Hundreds of Iraqi women of all ages flooded central Baghdad alongside male anti-government protesters, defying an order by powerful cleric Moqtada Sadr to separate the genders in the rallies.
Iraqi women's march in #Baghdad— Mahdavi (@danielmahdavi2) February 13, 2020
Despite the pressure of the Iranian mercenaries against them, but they united and chanting: Your voice isn't shame as you were told, your voice is the KEY to every revolution.#IraqProtests #Iraq #Iran pic.twitter.com/YAe2ACVbdc
Some were veiled, others not. Still more wrapped their faces in black-and-white checkered scarves. Most carried roses, Iraqi flags or signs defending their role in the regime change demonstrations.
They marched through a tunnel and spilled out into Tahrir Square, the epicentre of the youth-dominated movement in a country where vast regions remain socially conservative.
This is HEROIC.— Faisal Saeed Al Mutar (@faisalalmutar) February 9, 2020
Iraqi women continue joining the protests DESPITE calls for segregation from Muqtada Al Sadr and his militants.
They also launched hashtag #هي_الثورة
This is the type of energy that keeps me optimistic about the future of Iraq and the middle east.
Please RT pic.twitter.com/hQ8b5rUbgw
"We want to protect women's role in the protests as we're just like the men. There are efforts to kick us out of Tahrir but we'll only come back stronger," said Zainab Ahmad, a pharmacy student.
"Some people were inciting against us a few days ago, seeking to keep women at home or keep them quiet. But we turned out today in large numbers to prove to those people that their efforts will end in failure," she said.
Zainab appeared to be referring to controversial cleric Moqtada Sadr, a powerful figure who first backed the rallies when they erupted in October but who has since sought to discredit them.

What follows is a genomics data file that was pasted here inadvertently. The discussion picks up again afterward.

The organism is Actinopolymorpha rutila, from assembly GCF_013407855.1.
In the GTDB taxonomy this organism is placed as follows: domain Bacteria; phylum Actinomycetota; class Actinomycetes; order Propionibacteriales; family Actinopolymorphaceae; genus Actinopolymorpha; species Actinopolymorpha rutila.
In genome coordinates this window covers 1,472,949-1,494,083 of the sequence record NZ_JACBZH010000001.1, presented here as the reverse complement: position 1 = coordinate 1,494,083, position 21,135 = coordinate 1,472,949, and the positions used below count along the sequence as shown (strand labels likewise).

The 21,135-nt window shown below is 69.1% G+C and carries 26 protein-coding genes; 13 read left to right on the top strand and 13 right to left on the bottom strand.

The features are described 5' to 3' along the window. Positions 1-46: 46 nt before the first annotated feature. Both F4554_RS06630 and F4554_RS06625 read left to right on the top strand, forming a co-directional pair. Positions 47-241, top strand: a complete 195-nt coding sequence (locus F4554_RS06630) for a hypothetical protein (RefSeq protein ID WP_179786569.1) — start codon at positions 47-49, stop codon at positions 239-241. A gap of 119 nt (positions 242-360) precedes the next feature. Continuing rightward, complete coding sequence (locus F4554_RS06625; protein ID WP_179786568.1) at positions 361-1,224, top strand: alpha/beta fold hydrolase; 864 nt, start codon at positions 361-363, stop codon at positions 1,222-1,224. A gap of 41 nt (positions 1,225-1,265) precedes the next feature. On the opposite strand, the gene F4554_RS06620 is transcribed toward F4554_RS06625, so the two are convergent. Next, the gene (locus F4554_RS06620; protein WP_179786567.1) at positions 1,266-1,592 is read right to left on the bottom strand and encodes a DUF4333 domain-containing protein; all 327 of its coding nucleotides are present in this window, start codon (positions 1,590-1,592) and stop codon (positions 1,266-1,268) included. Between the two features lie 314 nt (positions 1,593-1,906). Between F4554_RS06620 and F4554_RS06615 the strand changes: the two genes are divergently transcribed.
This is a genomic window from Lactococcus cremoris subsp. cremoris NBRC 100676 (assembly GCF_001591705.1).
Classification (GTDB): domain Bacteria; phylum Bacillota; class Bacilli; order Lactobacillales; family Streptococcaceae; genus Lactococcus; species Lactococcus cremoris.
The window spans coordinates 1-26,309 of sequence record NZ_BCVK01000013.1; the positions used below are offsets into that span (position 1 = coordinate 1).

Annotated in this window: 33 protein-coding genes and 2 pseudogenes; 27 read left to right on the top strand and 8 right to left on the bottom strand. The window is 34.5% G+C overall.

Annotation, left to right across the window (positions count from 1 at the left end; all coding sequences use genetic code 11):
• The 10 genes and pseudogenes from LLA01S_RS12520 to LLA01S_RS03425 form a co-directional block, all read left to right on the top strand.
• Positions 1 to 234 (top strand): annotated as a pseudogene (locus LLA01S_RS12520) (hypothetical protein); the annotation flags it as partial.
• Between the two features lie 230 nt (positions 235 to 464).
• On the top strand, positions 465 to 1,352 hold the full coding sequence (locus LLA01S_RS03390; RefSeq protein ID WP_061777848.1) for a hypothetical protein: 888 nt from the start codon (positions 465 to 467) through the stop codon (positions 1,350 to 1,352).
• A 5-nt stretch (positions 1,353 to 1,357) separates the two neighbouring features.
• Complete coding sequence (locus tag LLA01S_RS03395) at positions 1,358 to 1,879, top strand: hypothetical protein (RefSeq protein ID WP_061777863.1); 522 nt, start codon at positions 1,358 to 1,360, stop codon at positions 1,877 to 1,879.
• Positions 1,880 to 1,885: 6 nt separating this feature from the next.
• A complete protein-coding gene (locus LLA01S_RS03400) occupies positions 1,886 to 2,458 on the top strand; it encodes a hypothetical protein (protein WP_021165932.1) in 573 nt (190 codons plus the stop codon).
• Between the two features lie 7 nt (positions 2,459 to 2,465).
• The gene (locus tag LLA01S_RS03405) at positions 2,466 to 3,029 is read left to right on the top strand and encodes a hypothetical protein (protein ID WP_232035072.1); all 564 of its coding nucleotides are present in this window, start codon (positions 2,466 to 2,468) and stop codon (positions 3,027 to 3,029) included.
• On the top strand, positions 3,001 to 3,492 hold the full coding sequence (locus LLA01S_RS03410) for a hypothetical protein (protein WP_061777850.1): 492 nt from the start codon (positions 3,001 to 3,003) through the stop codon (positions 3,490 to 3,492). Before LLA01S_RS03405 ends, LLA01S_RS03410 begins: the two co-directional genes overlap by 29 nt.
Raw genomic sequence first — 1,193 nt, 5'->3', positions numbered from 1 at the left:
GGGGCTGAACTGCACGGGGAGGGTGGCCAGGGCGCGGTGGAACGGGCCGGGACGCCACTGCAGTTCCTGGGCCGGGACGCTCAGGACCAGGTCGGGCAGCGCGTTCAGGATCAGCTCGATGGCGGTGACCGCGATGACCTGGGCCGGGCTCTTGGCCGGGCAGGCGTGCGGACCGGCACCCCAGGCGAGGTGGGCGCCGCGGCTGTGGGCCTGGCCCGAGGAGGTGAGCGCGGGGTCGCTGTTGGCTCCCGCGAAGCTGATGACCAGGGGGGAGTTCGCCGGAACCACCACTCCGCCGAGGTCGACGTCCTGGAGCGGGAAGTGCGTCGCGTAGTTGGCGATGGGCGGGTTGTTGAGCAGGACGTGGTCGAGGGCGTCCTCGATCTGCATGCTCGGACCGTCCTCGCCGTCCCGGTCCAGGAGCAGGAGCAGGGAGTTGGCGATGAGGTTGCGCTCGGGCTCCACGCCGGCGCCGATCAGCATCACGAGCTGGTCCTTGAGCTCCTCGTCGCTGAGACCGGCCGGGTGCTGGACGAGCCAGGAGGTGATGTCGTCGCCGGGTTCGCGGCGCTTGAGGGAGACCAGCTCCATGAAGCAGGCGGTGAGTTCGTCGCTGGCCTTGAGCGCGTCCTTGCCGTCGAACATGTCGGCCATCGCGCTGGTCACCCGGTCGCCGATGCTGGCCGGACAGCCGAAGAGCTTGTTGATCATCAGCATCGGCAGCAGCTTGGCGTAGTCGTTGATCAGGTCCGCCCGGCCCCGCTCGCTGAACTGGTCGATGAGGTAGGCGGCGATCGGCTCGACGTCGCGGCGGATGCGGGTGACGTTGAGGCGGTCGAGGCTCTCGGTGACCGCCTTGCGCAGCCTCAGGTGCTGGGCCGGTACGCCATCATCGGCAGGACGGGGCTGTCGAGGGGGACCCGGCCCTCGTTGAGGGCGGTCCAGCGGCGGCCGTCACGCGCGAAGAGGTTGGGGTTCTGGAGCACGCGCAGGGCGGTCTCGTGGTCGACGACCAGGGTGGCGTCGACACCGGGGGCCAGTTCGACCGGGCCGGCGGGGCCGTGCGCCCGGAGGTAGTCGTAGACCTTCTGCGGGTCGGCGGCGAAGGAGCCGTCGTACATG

Tahrir Square in #Baghdad today is packed with Iraqi women marching for the sake of the #IraqProtests— Lawk Ghafuri (@LawkGhafuri) February 13, 2020
“Revolt, resist and smile because you are the nation, the revolution will be completed by you,” a poster says holding by an Iraqi woman.
Photos via Ayman al-Mawsawi.#العراق pic.twitter.com/rOyTjqXaeb
This week, the militiaman-turned-politician had alleged drug and alcohol use among the protesters and said it was immoral for men and women to mix there.
And a few moments before the women's march began, Sadr once again took to Twitter to slam the protests as being rife with "nudity, promiscuity, drunkenness, immorality, debauchery ... and non-believers."
He said Iraq must not "turn into Chicago," which he said was full of "moral looseness" including homosexuality, a claim that was immediately mocked online.
Today the marching of students in #Baghdad were led by women. As it is shown in the footage by Saif karim, the women are loudly chanting anti-Islamic political parties slogans. We all need to admit that Iraqi women broke many barriers during these protests. #IraqProtests pic.twitter.com/u6DU5mnXHZ— Lawk Ghafuri (@LawkGhafuri) February 9, 2020
While the numbers in Tahrir have dwindled in recent weeks, many Iraqi youth say the past four months of rallies have helped break down widespread conservative social norms.
Men and women were seen holding hands in Tahrir and even camping out in the square together. They linked arms to form a protective ring around the women as they marched for over an hour.
"Revolution is my name, male silence is the real shame!" they chanted, then adding "freedom, revolution, feminism!" Some of their chants were snide remarks at Sadr himself.
"Where are the millions?" some said, referring to the cleric's call for his own million-strong march to reject US presence in Iraq that saw much smaller numbers hit the streets.
Iraqi women took to the streets to march and protest for their rights— The Rise Of 𝐑𝐈𝐕𝐄𝐑𝐒 (@Rivers_Hellfire) February 13, 2020
And they're making us proud while doing so ❤️🇮🇶❤️ #IraqiRevolution #iraqi_women #iraqprotests #Iraq #بناتك_ياوطن @meoc23 @BanLayla2 pic.twitter.com/GCj82vjAm3
The rallies have slammed Iraqi authorities for being corrupt, incompetent and beholden to neighboring Iran.
"They want us to be a second Iran, but Iraqi women weren't born to let men dictate to them what to do," protester Raya Assi said. "They have to accept us the way we are."
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